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The Treatment of Tuberculosis in HIV-Infected Patients

2014-08-27 03:59:48 | BioPortfolio

Summary

PER 5/30/95 AMENDMENT: To compare the combined rate of failure during therapy and relapse after therapy between two durations of intermittent therapy (6 versus 9 months) for the treatment of pulmonary tuberculosis (TB) in HIV-infected patients. To compare toxicity, survival, and development of resistance in these two regimens.

ORIGINAL: To compare the efficacy and safety of induction and continuation therapies for the treatment of pulmonary TB in HIV-infected patients who are either from areas with known high rates of resistance to one or more anti-TB drugs or from areas where TB is expected to be susceptible to commonly used anti-TB drugs.

PER 5/30/95 AMENDMENT: In HIV-negative patients, intermittent anti-TB therapy has been shown to be as effective as daily therapy, but the optimal duration of therapy in HIV-infected patients has not been established.

ORIGINAL: In some areas of the country, resistance to one or more of the drugs commonly used to treat TB has emerged. Thus, the need to test regimens containing a new drug exists. Furthermore, the optimal duration of anti-TB therapy for HIV-infected patients with TB needs to be determined.

Description

PER 5/30/95 AMENDMENT: In HIV-negative patients, intermittent anti-TB therapy has been shown to be as effective as daily therapy, but the optimal duration of therapy in HIV-infected patients has not been established.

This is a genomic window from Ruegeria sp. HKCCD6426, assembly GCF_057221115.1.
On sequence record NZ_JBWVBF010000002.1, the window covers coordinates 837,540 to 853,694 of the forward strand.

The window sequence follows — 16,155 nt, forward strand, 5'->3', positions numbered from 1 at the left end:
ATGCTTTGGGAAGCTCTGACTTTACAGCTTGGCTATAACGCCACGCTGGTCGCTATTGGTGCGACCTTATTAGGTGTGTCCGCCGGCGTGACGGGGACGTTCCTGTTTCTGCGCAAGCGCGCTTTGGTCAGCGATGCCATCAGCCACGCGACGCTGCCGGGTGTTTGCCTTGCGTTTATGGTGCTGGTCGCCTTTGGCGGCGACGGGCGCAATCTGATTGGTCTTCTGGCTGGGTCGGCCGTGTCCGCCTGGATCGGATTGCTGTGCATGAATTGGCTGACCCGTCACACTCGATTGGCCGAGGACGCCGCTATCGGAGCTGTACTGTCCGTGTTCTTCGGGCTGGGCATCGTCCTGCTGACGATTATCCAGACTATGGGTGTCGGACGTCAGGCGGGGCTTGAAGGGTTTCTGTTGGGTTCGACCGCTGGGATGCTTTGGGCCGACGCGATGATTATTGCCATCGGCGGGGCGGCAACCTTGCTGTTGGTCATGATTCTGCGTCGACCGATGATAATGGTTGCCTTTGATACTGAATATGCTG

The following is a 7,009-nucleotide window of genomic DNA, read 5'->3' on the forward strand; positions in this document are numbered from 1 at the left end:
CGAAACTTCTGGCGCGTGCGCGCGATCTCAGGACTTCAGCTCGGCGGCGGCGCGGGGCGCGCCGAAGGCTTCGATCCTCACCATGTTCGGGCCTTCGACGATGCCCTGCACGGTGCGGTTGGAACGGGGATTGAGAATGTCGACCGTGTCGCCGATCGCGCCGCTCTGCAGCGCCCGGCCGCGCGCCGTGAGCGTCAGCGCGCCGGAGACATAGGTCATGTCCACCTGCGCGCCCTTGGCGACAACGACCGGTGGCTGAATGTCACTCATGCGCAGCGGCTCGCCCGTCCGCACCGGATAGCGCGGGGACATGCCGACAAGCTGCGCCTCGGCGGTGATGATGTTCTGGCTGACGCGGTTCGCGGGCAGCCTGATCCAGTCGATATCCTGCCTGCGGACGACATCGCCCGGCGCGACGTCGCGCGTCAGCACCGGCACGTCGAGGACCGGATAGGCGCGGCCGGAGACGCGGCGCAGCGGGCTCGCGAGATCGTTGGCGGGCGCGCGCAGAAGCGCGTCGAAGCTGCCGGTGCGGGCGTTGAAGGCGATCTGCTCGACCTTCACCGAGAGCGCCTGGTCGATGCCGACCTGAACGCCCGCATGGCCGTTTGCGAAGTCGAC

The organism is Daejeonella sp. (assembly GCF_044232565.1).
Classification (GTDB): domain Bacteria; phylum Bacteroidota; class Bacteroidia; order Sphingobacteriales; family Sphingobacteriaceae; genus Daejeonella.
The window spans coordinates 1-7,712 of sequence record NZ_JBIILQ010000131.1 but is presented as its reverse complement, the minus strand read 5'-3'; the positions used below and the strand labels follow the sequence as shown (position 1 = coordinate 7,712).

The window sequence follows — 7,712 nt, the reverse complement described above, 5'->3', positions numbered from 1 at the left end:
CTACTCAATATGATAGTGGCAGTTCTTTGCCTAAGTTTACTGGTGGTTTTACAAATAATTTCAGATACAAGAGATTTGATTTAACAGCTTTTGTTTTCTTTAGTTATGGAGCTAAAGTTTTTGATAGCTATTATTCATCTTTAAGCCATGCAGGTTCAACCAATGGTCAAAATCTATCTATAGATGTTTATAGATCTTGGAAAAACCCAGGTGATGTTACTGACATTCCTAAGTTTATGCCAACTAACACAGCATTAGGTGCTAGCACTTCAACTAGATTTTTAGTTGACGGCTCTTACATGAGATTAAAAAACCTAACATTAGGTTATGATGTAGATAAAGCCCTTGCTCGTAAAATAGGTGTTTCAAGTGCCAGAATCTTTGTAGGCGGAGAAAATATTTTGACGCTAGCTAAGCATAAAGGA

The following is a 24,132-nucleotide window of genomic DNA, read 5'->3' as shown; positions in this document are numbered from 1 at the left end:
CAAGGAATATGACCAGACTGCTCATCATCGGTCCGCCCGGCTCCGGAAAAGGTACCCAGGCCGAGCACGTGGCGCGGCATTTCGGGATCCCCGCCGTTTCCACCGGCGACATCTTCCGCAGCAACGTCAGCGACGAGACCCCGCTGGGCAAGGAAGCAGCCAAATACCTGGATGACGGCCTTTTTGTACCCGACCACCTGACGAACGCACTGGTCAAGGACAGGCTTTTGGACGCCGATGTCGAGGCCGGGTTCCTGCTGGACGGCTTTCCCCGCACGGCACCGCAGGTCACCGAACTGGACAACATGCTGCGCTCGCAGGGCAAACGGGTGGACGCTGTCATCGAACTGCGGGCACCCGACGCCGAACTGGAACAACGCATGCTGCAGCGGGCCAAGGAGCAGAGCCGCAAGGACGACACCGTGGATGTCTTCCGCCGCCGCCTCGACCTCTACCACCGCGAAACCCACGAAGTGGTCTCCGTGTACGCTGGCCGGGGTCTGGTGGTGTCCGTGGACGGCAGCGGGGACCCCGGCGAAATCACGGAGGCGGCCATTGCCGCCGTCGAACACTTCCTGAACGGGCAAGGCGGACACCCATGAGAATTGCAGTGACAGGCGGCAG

ORIGINAL: In some areas of the country, resistance to one or more of the drugs commonly used to treat TB has emerged. Thus, the need to test regimens containing a new drug exists. Furthermore, the optimal duration of anti-TB therapy for HIV-infected patients with TB needs to be determined.

PER 5/30/95 AMENDMENT: Patients who have received an acceptable induction regimen prior to study entry and have been found to be susceptible to isoniazid and rifampin with no pyrazinamide resistance are randomized to receive either isoniazid or rifampin plus vitamin B6 biweekly for 18 or 31 weeks. Patients are evaluated at months 1, 2, 4, 6, 8, and 10, and every 4 months thereafter. Minimum follow-up is 1.5 years.

ORIGINAL: In the induction phase, patients enrolled in "drug-susceptible" areas (defined as metropolitan areas with a resistance rate for isoniazid therapy of less than 10 percent) receive four drugs: isoniazid (plus pyridoxine), rifampin, pyrazinamide, and ethambutol. Patients enrolled in "drug-resistant" areas (resistance rate for isoniazid of 10 percent or higher) receive the four-drug regimen with or without a fifth drug, levofloxacin. After 8 weeks of induction, patients with multi-drug resistance are removed from study regimens; all other patients enter a continuation phase. Pansusceptible patients (showing susceptibility to all first-line anti-TB drugs) receive two study drugs for an additional 18 or 31 weeks; patients with isoniazid-resistant (or intolerant) TB receive two or three study drugs for an additional 44 weeks, while those with rifampin-resistant TB receive two or three study drugs for an additional 70 weeks. Patients are evaluated every 2 weeks in the induction phase and every 12 weeks in the continuation phase. Minimum follow-up is 2 years.

Study Design

Primary Purpose: Treatment

Conditions

HIV Infections

Intervention

Ethambutol hydrochloride, Isoniazid, Pyrazinamide, Pyridoxine hydrochloride, Levofloxacin, Rifampin

Location

Univ of Southern California / LA County USC Med Ctr
Los Angeles
California
United States
900331079

Status

Completed

Source

National Institute of Allergy and Infectious Diseases (NIAID)

Results (where available)

View Results

Links

Published on BioPortfolio: 2014-08-27T03:59:48-0400

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